Council members voted unanimously Monday night to table the annexation of land that Atlanta-based Jamestown Properties plans to turn into a large mixed-use development on the west side of Interstate 285 near the Chattahoochee River.
Smyrna City Council will take up the annexation again at its Nov. 4 meeting.
Jamestown began buying up land along the river in 2008, said attorney Garvis Sams, of Marietta-based Sams, Larkin & Huff, and was asked by Smyrna to apply to be annexed into the city limits from unincorporated Cobb County.
The property runs along the southern border of the city limits between the Chattahoochee River and Smyrna.
Sams says it’s part of a strategic expansion of Smyrna’s boundaries.
“The city made a compelling request,” Sams said.
An array of residential options are planned including 155 single-family homes, 332 townhomes, 165 condos, 200 senior units and 850 apartment units. Another almost 200,000 square feet is set aside for retail, residential and commercial uses.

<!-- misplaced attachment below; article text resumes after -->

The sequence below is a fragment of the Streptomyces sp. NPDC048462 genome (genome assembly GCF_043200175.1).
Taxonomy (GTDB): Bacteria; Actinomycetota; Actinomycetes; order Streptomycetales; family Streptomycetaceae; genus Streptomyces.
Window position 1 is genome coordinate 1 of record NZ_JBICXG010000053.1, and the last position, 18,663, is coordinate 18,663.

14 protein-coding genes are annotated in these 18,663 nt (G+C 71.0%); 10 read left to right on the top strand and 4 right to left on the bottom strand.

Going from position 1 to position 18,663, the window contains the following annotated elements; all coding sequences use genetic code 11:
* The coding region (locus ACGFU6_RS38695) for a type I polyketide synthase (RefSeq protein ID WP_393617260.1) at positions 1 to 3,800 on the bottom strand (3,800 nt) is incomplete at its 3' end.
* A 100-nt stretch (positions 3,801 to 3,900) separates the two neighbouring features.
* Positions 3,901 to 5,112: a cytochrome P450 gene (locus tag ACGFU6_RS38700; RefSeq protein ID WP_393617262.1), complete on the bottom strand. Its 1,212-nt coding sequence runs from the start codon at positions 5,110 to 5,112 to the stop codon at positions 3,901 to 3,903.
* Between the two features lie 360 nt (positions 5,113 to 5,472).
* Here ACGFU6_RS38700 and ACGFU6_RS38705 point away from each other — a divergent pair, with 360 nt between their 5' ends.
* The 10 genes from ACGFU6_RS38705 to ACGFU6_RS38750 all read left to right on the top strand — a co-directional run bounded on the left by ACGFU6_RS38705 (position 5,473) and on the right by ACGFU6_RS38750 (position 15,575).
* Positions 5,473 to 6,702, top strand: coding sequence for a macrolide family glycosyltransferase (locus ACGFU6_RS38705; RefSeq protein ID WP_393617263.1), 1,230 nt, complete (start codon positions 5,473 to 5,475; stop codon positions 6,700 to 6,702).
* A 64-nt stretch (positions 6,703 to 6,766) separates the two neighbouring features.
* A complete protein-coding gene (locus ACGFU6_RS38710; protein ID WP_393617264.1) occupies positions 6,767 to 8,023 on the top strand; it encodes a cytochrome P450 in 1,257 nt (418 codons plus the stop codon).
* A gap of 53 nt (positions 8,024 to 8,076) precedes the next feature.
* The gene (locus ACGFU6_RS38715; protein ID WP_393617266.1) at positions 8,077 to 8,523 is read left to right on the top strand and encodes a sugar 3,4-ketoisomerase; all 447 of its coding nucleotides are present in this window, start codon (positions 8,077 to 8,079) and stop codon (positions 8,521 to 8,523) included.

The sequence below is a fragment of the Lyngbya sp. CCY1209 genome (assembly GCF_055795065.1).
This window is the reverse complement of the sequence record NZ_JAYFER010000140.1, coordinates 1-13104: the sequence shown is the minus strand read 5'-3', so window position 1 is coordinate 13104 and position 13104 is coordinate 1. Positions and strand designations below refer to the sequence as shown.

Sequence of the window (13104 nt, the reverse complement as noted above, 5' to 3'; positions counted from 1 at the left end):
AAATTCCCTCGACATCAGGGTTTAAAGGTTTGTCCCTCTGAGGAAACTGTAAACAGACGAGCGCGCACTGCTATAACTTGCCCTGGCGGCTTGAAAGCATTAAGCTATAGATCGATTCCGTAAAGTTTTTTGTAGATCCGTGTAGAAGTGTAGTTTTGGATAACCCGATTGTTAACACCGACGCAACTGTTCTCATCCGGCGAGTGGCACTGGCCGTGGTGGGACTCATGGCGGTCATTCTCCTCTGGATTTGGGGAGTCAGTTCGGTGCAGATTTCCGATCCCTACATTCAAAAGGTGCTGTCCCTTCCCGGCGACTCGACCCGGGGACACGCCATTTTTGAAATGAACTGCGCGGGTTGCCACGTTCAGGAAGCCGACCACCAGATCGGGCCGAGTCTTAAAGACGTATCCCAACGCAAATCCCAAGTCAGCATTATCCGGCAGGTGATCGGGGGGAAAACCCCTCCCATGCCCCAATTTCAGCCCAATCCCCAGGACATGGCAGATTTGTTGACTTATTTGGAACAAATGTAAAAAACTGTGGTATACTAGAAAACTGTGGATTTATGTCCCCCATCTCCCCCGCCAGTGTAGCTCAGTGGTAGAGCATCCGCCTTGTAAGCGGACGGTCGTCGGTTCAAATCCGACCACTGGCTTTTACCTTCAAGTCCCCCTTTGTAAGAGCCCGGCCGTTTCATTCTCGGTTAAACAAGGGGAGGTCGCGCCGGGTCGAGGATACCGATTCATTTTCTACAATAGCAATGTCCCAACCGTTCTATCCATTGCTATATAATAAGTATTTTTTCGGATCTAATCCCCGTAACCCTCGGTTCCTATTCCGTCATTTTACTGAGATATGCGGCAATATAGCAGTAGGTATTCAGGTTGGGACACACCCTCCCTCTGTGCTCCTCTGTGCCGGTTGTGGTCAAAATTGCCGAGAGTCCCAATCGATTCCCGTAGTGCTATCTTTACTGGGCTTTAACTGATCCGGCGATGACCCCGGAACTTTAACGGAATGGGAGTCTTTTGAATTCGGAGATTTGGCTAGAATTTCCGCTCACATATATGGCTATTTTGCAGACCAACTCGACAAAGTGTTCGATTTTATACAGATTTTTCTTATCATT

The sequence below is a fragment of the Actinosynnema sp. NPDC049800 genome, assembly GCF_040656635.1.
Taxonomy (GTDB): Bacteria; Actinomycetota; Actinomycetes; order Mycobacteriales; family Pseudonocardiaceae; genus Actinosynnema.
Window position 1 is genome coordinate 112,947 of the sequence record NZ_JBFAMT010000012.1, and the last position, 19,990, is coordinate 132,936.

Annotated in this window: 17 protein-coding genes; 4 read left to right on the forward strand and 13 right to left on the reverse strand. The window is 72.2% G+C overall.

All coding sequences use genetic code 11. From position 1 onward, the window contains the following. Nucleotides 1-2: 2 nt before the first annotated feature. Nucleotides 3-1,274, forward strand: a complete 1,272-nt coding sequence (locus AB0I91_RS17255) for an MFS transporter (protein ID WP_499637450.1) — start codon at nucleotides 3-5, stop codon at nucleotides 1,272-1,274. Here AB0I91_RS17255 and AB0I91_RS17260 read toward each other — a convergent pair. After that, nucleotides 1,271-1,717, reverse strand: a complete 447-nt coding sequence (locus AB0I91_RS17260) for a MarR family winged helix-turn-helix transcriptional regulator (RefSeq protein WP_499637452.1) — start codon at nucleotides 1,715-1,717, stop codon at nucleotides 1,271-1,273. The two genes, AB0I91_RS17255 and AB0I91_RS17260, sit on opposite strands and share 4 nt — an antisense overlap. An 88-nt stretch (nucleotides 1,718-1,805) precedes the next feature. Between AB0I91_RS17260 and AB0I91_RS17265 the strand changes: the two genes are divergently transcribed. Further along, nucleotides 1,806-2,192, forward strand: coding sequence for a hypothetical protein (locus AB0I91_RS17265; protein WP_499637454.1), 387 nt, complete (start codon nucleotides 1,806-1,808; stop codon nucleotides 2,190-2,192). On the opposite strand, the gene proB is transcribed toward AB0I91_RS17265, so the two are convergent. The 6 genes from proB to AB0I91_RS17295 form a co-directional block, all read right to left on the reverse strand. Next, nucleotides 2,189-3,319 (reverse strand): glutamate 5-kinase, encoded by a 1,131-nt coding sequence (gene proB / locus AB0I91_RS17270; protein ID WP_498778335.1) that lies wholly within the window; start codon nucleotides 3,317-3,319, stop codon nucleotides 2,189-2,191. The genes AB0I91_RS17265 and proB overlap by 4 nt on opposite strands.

Construction will take place in phases over 10 years. A groundbreaking could happen as soon as county road improvements being completed from the 2011 special purpose local option sales tax fund are finished.
The city does not have a projection for the amount of tax revenue it could gain from the annexation.
Still, Mayor Max Bacon says it’s going to be a good thing for the city.
“We’ll go all the way down to the Chattahoochee now,” Bacon said. “It’s a project that we hope will spur others like it in that area.”
Cobb County doesn’t consider potential lost tax revenue when developers apply for annexation. Cobb Chairman Tim Lee said the county will still be paid property taxes but will lose permitting and development fees.
“It’s revenue we could have used,” Lee said.
When developers seek an annexation into another jurisdiction, they often seek incentives or relief from development and zoning rules.
But Sams says no incentives have been offered for this project from Smyrna or the Development Authority of Cobb County.
Jamestown has already spent more than $16 million acquiring property and another $1.6 million installing infrastructure to prepare for construction.
The firm has an $8 billion portfolio and developed the mixed-use Glenwood Park in Atlanta, near Interstate 20 and heavy industrial uses. Green Street Properties, a subsidiary of Jamestown, also developed the massive Chelsea Market in New York City, a 1.2-million-square-foot mixed-use development that houses Google, The Food Network, Oxygen Media, Time Warner, EMI Music Publishing and Major League Baseball.